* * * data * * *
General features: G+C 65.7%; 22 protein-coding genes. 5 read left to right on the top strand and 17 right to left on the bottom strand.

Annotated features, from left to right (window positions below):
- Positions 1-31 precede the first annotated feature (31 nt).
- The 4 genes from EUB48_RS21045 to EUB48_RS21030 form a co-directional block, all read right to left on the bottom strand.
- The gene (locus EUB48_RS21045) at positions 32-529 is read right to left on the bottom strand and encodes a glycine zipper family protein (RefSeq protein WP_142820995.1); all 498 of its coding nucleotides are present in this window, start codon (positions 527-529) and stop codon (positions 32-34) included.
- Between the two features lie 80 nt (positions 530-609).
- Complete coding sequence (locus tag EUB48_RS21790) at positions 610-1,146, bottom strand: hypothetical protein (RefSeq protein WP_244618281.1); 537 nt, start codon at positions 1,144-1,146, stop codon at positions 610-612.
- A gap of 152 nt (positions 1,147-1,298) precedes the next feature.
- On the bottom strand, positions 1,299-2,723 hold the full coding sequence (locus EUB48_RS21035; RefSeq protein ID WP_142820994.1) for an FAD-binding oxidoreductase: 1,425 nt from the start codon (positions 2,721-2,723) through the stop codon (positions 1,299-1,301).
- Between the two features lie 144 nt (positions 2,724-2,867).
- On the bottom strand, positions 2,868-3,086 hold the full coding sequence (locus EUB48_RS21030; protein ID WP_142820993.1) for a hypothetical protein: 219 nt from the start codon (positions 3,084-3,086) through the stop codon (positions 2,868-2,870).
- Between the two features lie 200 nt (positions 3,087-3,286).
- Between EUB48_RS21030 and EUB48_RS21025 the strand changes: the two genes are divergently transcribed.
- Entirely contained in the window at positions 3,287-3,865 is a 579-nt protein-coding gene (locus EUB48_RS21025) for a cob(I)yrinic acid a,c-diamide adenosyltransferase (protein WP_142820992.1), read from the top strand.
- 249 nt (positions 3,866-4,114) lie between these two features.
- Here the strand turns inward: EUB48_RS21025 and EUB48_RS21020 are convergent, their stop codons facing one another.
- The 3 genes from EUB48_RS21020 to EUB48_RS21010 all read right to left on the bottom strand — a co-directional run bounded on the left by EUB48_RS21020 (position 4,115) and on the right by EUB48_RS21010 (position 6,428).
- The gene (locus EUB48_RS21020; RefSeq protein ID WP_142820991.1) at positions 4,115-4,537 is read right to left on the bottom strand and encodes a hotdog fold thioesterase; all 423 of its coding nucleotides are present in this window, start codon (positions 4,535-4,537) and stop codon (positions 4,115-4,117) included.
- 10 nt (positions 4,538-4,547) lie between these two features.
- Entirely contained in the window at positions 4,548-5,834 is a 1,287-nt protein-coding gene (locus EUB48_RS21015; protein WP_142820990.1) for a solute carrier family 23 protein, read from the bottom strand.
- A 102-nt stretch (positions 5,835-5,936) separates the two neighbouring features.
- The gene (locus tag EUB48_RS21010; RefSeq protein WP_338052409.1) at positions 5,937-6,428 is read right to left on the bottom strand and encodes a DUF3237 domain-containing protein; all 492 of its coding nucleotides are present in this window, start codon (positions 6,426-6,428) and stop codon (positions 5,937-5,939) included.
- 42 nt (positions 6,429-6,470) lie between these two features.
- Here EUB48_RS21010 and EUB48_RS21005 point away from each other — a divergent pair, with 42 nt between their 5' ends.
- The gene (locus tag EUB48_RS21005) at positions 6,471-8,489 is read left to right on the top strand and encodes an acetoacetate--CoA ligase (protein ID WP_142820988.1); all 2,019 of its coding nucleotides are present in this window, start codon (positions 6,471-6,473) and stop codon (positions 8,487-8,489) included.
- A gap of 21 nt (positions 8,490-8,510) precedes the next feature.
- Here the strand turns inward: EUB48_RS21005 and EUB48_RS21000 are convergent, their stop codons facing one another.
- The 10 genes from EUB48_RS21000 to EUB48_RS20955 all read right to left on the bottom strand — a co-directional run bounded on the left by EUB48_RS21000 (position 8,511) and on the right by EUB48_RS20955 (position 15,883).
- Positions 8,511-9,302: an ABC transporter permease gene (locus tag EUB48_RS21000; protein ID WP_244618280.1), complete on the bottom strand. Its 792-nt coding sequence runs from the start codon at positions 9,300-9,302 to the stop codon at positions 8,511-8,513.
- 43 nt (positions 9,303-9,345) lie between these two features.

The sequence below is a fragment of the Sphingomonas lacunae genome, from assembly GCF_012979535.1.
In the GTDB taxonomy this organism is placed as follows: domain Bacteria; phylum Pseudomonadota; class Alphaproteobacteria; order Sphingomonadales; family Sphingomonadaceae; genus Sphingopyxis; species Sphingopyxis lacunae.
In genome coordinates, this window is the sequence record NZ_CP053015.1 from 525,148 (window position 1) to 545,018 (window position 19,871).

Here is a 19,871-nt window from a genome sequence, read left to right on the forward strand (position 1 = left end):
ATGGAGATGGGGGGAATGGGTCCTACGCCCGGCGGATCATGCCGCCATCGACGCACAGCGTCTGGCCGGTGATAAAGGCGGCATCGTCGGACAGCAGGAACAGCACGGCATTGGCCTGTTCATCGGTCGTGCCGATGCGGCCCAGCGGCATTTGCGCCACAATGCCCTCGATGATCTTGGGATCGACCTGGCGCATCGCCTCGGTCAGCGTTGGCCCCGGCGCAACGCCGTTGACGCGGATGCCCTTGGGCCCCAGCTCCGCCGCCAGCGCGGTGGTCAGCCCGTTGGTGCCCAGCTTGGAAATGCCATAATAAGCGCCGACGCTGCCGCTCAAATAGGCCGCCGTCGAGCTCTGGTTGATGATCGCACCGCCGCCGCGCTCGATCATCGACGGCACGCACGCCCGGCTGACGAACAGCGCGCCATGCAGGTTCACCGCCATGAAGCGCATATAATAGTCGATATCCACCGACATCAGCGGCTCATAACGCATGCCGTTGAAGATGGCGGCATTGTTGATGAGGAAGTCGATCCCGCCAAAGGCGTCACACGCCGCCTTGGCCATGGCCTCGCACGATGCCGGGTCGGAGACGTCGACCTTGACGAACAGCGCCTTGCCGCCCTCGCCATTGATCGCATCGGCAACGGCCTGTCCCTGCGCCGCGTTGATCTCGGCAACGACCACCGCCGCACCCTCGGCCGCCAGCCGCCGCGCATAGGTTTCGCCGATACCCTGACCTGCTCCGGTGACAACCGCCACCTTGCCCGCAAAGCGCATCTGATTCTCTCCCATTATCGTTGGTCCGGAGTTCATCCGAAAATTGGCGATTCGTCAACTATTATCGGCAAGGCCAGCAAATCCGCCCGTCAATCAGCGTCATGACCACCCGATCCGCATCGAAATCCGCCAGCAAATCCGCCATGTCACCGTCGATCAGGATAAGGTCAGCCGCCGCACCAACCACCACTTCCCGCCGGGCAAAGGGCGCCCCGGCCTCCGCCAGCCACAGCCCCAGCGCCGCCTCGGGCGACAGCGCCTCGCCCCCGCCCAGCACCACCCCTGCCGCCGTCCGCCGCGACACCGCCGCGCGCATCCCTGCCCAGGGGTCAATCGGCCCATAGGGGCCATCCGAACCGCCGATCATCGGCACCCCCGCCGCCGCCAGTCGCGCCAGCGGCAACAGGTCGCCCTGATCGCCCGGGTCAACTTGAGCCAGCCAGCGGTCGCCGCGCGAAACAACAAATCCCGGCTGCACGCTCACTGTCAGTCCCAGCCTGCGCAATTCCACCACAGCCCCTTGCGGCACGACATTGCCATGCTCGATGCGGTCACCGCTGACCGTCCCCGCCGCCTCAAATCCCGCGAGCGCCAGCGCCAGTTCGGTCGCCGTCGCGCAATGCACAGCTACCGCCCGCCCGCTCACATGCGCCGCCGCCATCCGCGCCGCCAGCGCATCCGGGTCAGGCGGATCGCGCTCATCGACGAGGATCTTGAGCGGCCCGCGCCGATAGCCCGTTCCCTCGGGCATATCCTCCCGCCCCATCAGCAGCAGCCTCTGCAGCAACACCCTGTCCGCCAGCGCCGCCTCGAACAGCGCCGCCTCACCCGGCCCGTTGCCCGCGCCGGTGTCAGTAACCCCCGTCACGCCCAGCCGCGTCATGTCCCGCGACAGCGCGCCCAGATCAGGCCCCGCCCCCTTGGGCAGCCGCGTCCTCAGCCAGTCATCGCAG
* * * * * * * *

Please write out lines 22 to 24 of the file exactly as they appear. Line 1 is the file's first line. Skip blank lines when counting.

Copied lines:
- The gene (locus tag EUB48_RS21010; RefSeq protein WP_338052409.1) at positions 5,937-6,428 is read right to left on the bottom strand and encodes a DUF3237 domain-containing protein; all 492 of its coding nucleotides are present in this window, start codon (positions 6,426-6,428) and stop codon (positions 5,937-5,939) included.
- 42 nt (positions 6,429-6,470) lie between these two features.
- Here EUB48_RS21010 and EUB48_RS21005 point away from each other — a divergent pair, with 42 nt between their 5' ends.